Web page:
A new study says that since 1984, heightened temperatures and aridity have caused fires to spread across twice as much area as they would have otherwise.
Growing up in the foothills of Los Angeles’ San Gabriel Mountains, fires were just part of life. Some days we would wake up and the hills would just be a patchwork of raging flames and the cars would be covered in a layer of ash. But it never seemed as bad as it does now; I figured this was just a matter of adult versus child perspective.
But now a new study from Columbia University says that fires really are worse. And not only that, but that human-induced climate change is to blame. The researchers say that climate change is responsible for doubling the area affected by forest fires in the U.S. West since 1984. Thanks to heightened temperatures and the ensuing aridity, fires have reached across an additional 16,000 square miles than they otherwise would have. The authors warn of a bleak fire future in coming decades that will accompany further warming.
"No matter how hard we try, the fires are going to keep getting bigger, and the reason is really clear," said study coauthor Park Williams, a bioclimatologist at Columbia University's Lamont-Doherty Earth Observatory. "Climate is really running the show in terms of what burns. We should be getting ready for bigger fire years than those familiar to previous generations."
In the 1980s fires in the west took an abrupt leap in terms of area burned, the number of large fires, and length of the fire season. These troublesome increases have continued, and recently scientists and public officials have in part blamed human-influenced climate change. The researchers wanted to quantify the problem. "A lot of people are throwing around the words climate change and fire – specifically, last year fire chiefs and the governor of California started calling this the 'new normal,' " says lead author John Abatzoglou, a professor of geography at the University of Idaho. "We wanted to put some numbers on it."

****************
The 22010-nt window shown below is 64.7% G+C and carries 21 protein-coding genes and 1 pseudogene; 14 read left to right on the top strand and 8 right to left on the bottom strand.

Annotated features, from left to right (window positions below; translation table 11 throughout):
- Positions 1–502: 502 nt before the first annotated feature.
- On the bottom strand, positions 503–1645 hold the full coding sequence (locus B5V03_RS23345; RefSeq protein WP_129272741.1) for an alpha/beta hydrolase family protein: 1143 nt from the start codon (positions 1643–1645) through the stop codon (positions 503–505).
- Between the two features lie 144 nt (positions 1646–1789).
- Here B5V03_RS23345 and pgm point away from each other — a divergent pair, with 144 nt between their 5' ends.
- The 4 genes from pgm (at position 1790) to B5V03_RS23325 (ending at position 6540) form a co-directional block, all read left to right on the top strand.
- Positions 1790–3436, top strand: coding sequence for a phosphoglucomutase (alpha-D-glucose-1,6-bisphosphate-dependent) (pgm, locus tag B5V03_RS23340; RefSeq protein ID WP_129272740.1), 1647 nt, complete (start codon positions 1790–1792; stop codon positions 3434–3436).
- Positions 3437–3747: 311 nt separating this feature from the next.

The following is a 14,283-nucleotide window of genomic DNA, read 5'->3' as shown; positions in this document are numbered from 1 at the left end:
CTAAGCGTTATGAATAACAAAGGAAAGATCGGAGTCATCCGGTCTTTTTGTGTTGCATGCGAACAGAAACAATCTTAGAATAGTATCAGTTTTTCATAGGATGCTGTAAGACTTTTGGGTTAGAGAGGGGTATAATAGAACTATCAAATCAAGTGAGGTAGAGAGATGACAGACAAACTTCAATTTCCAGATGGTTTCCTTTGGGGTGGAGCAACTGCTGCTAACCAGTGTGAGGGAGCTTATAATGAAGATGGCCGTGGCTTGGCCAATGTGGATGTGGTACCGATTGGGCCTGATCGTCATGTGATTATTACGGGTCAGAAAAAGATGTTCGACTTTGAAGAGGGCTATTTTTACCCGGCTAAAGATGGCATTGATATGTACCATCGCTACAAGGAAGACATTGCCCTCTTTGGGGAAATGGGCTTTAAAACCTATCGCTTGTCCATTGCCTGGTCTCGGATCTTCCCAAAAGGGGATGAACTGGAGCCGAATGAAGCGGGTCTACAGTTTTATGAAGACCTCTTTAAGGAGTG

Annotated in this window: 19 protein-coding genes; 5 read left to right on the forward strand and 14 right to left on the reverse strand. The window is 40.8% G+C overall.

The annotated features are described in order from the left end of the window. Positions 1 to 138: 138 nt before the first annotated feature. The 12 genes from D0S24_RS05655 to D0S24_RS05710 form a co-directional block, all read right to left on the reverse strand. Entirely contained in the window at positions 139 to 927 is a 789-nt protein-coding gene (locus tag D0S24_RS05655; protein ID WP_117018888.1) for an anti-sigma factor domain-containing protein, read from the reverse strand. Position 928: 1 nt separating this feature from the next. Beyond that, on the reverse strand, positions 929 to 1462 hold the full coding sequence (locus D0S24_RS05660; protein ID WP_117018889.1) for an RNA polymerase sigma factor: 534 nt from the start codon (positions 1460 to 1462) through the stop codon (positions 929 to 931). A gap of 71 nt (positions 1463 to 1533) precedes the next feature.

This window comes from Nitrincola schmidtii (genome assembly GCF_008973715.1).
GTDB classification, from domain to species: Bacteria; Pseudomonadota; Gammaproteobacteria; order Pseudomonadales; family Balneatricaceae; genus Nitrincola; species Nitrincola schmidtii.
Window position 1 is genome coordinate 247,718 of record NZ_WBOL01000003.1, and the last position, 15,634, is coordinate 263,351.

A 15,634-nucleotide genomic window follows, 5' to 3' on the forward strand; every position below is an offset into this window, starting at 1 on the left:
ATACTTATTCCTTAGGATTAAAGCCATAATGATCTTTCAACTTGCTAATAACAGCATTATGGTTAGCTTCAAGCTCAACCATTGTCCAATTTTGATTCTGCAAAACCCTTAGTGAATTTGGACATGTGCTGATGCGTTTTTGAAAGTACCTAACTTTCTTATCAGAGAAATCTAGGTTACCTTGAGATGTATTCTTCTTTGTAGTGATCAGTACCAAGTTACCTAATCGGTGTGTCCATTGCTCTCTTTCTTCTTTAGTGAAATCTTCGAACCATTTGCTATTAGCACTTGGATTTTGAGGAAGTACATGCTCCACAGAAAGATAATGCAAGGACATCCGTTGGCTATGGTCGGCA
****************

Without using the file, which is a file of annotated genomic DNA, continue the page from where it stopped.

The researchers looked at the overall fire increase since the 80s and used a complex set of models to determine how much of the increase was due to climate change and what was due to other factors, they say. The other factors include a long-term natural climate oscillation over the Pacific Ocean that has pushed storms away from the western part of the country. Another factor is in firefighting itself. “By constantly putting out fires, authorities have allowed areas they "saved" to build up more dry fuel, which later ignites, causing ever more catastrophic blazes,” says Abatzoglou. "We're seeing the consequence of very successful fire suppression, except now it's not that successful anymore."
Williams and Abatzoglou say the study doesn't take into consideration other factors that could be offshoots of climate warming, and so may be understating the effect. Things like millions of trees killed in recent years by beetles that thrive in warmer weather, and declines in spring soil moisture brought on by earlier snowmelt.
This summer saw tremendous fires – around 3 million acres burned across the country, mostly in the West and across to the Dakotas and down into Texas. Some experts predict that the fall could be even worse as it’s a time of dangerous conditions; desert winds meeting fuels that have been drying for many months.
Many scientists believe the expansion of western fires will persist for years. Eventually, Williams and others predict, so many western forests will burn that they will become too broken up for fires to spread easily. But, Williams says, "there's no hint we're even getting close to that yet. I'd expect increases to proceed exponentially for at least the next few decades." In the meantime, he says, "It means getting out of fire's way. I'd definitely be worried about living in a forested area with only one road in and one road out."
Read more about the research at Columbia University's Earth Institute website.